How to Not Go Off Track While Writing

By Nicholas Klacsanzky

railway track

No matter what you are writing, a novel or a research paper, it is important to keep the general direction of what you are doing in mind. It is surprisingly easy, even when having a goal, to get distracted, waste yourself on trifles, and find yourself at a dead end. Why does it happen?

I guess there are two main reasons for this, and these reasons are directly opposite to each other. The first reason is when you get so many ideas in the process of writing that, trying to include them all, you lose the main point of writing. Your writing becomes oversaturated with details, you try to logically incorporate all of them in what you write, and so you deviate from the main plot. The second reason is, on the contrary, not knowing what to write about; in this case, you pile up whatever you can think of, which leads to outcomes similar to the first reason: you get off track in your writing.

The first case usually refers to enthusiastic amateur writers—the second to students working on their thesis or other kinds of papers. Fortunately, there are ways to stay on track and keep your writing consistent.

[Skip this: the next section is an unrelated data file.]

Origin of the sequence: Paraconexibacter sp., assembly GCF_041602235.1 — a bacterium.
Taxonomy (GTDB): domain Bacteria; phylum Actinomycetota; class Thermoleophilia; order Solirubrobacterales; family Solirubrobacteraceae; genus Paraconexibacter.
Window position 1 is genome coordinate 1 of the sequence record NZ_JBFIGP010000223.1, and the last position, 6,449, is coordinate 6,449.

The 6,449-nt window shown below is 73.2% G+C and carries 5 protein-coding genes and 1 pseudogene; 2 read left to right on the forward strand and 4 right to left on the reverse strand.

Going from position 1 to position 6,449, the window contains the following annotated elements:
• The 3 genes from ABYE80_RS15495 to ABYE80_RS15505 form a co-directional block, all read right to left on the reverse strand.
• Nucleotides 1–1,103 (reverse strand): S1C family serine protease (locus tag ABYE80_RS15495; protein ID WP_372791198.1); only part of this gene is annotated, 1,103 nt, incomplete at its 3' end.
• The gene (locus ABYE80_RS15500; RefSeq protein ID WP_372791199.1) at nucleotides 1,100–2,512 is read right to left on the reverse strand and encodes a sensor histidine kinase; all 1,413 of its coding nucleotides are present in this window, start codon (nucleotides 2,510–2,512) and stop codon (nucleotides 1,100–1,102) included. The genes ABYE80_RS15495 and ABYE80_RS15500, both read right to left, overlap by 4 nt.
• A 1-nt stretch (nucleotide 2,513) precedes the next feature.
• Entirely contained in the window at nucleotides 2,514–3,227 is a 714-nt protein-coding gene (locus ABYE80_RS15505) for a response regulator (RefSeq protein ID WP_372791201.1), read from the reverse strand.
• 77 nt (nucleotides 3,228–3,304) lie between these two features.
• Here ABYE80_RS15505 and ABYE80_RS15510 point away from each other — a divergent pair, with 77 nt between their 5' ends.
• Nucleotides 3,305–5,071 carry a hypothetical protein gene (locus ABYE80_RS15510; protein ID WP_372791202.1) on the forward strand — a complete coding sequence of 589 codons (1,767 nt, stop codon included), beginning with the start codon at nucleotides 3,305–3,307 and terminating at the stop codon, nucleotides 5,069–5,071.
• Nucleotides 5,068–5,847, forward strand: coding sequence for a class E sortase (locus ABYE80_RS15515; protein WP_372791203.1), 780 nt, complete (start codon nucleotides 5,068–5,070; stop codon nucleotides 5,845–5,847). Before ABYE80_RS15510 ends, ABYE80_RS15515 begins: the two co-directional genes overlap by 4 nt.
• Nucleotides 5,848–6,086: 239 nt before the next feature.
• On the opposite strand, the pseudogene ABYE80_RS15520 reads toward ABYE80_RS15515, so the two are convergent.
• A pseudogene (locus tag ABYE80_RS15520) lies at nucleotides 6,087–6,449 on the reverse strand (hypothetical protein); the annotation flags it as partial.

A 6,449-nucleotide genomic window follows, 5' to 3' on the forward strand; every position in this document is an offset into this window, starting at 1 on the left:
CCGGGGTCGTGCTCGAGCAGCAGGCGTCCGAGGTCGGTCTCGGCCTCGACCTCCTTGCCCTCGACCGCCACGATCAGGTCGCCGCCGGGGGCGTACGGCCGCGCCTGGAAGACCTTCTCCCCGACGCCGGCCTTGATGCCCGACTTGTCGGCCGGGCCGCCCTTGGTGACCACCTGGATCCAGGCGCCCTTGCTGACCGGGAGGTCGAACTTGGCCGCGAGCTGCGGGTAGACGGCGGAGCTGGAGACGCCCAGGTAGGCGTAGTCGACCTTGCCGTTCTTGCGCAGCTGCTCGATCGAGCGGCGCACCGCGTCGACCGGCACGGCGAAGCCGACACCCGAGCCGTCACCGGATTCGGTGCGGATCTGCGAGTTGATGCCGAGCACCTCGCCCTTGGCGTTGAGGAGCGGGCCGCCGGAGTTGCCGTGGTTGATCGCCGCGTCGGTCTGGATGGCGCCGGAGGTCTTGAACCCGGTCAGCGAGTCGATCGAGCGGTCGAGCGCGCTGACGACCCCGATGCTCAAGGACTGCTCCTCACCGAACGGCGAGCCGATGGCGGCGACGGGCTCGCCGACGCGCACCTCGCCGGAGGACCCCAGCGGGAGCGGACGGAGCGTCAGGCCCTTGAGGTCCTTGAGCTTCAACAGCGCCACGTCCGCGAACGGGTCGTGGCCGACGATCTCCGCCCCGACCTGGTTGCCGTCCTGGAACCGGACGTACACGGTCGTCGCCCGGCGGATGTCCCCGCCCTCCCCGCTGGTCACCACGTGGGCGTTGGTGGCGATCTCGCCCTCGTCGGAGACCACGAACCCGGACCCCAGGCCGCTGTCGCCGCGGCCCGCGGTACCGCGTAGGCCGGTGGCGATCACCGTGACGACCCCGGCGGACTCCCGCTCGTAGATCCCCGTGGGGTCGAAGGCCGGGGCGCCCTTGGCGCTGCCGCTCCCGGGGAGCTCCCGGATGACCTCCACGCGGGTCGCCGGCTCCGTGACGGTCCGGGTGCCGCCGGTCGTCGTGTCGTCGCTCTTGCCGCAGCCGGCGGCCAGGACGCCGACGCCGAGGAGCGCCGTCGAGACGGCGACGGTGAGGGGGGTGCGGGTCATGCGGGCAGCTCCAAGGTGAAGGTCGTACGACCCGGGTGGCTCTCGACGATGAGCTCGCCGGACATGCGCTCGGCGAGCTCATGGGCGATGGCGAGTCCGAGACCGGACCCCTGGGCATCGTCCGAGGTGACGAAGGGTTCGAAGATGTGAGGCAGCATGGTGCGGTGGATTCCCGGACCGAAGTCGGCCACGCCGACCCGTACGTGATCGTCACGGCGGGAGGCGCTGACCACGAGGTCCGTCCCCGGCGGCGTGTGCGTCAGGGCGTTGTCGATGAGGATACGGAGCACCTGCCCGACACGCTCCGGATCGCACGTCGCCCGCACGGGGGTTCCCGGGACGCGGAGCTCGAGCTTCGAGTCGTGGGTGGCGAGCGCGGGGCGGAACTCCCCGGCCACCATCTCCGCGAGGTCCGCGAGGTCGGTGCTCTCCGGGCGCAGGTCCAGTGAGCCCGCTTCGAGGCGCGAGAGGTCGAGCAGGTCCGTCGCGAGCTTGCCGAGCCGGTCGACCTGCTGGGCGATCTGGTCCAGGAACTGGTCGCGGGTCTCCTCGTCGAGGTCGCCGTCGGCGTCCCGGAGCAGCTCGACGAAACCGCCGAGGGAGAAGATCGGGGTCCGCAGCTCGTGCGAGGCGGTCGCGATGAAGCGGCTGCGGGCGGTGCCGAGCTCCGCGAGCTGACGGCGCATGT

1. Draw mind maps. This is perhaps the best tool for any writer. When I write a novel, I usually have a clear idea of how it’s going to start and what to end with, and everything in between remains unclear. I have to grope around the fog of my imagination. So, in order not to lose sight of my characters in it, I usually draw a roadmap, which is a little bit like a board game. In it, the beginning is a START cell, and the ending is FINISH. My characters’ motives, relationships, and backgrounds, as well as what happens to them, are Event Cards, and the actions characters commit are like steps a player takes after throwing the dice.

Okay, putting all the metaphors away, my mind maps look like this:

- List of characters (with backgrounds, personality traits, and so on). They are connected with arrows, marking what kind of connection these characters have with each other (business, intimacy, random encounter, and so on).
- A brief history of what each of the characters has done (includes only actions important for the plot or relationships with other characters).
- On a separate sheet, a list of options regarding characters’ possible actions in the nearest chapters.

2. Always have clear plans for your novel/paper in general, and for each of the chapters/sections. Plans don’t necessarily need to be detailed, but if they cover key points, it’s enough. The plan is the backbone on which you plant the details, and on which you base your roadmap on. You can read more about plans here.

Basically, this is it. The technique is simple, but useful. I guess it’s more applicable for enthusiastic writers rather than for those who have little to say.

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